Wednesday, September 23, 2009

H St. Festival, D.C.

After St Elizabeth's, we headed down to D.C. to see the H St Festival which is held annually to encourage people to the area. They have music, craft and food vendors, health screens, art cars and a fashion show.
The place was jumping and the sun beat down as people crowded the streets, dancing, eating the international food available, or viewing the multiple art pieces on show. The fashion show seemed to be the main event so we headed for there to grab a spot by the catwalk.
The children were adorable and strutted to rap music up and down the catwalk, but the highlight of the day were the male models. Ladies, feast your eyes on these hunks!
Of course, there were some female beauties also and I managed to get a great collection of photos. By the end of the afternoon, I was ready to head home for a glass of red, some quiet relaxation and to tend to my sunburn; it had been a long day.

St Elizabeth's Hospital, DC

On Saturday a few of us went to D.C. to take part in a tour of St Elizabeth's Hospital, now closed and owned by Homeland Security. John Hinckley used to be a resident here and we were very excited to see one of America's most famous mental hospitals. It was also used in the movie, 'A Few Good Men'. We had a wonderful view looking over D.C. and then doubts started setting in. We spent nearly half hour of our 1.5 hour tour standing here learning about H.S. and their plans with the site. We were also informed that we would not be allowed inside the buildings but would only walk around the site. I was devastated. This campus was an urban explorers dream, visiting wonderful empty old buildings and and being allowed to be there. But it was not to be. We were allowed to take photos of the outside only and we weren't allowed to wander. I was using my new 50D for the first time and had really wanted the opportunity to put it through its paces.


All the buildings, though wonderfully preserved, looked the same as we traipsed round. They all had red shutters over the windows, some of which had metal vents powered by solar panels on the roof for climate control.  

The hospital is a Kirkbride building planned to give patients a sense of freedom and views of beauty. Civil War soldiers were treated here and there is also a cemetery at the back of the site with many unmarked graves.

We weren't allowed too long to take photos and I often felt like a kid on a school trip, constantly being told to move on by the teacher. This link gives more information and photos of the hospital. The tour guides mentioned that because they had so many photographers on the tours, they would organize a trip soley for them. I'll wait and see.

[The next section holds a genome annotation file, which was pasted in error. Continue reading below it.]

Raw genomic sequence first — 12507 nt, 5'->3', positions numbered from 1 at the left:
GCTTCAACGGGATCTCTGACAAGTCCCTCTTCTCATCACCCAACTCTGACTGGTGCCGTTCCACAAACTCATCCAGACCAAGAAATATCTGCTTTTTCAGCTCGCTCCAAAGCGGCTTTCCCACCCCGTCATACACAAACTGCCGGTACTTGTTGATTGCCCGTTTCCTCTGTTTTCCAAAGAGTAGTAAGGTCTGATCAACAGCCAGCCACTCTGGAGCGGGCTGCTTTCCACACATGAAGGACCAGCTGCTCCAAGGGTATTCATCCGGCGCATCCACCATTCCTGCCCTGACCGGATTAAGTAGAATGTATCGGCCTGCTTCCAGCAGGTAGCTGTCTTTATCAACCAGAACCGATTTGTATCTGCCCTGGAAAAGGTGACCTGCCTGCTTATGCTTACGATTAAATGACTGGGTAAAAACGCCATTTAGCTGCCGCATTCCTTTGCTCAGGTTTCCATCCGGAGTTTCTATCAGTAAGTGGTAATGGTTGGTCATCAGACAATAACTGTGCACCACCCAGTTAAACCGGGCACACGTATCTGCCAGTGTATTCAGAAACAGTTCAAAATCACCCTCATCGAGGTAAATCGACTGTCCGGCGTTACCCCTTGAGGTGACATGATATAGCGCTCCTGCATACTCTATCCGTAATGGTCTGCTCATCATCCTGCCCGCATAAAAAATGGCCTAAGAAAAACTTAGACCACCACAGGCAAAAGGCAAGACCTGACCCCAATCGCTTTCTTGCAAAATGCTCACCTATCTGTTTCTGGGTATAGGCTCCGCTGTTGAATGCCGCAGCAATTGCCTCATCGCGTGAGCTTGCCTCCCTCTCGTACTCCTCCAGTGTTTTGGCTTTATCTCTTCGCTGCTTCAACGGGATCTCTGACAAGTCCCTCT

Friday, September 18, 2009

George Washington Masonic Memorial, Alexandria, VA

On Saturday after sleeping in late, making some phone calls and reading the paper, I felt I should get out of the house and do something with my day. I headed down to Alexandria to the G.W. Masonic Memorial. This is a beautiful building which I had passed by countless times and looked at, thinking, one day I'll visit.

The building was completed in 1923 and was styled after Greek and Roman architecture with the tower based on the lighthouse of Alexandria, one of the Seven Wonders of the World. It's the only masonic temple in the U.S. that is maintained by a group of lodges. The building is in honor of George Washington built by a Fraternity as he was himself a freemason and believed that 'the grand object of Freemasonry was to promote the happiness of the human race.'

There is marble throughout the building, in the rooms, the stairways and in this theater which holds events open to the public. First I knew of it!

This room is actually used for lodge meetings and holds a lot of G.W. mementos, including his apron above, which he wore when laying the final piece of the Capitol. Today, no one is sure which piece that is and our guide thought that this was the subject of Dan Brown's latest book, The Lost Symbol.
This room in the tower pays homage to George Washington, with displays illustrating his life from birth to death. It even had his will there and newspapers documenting his death.

The photos above are of rooms in the tower dedicated to different lodges. I was eager to reach the observation tower and see the view which I was expecting to be spectacular. The elevators that we rode in were unusual as they tilted at 7.5 degrees so at the bottom ,they were 58ft apart, yet at the top, only 8ft apart. And, built by Otis Elevator.

This was the best view from the top, looking straight down through Olde Town Alexandria to the Potomac River with Maryland over the other side.

And woo hoo, a pentagram. We all know that the pentagram is fundamentally a life symbol, but it still has an ominous feel to it thanks to its misuse, and it did seem a little creepy to see it on the floor with candle stands, evoking images of hooded ceremonies and chanting!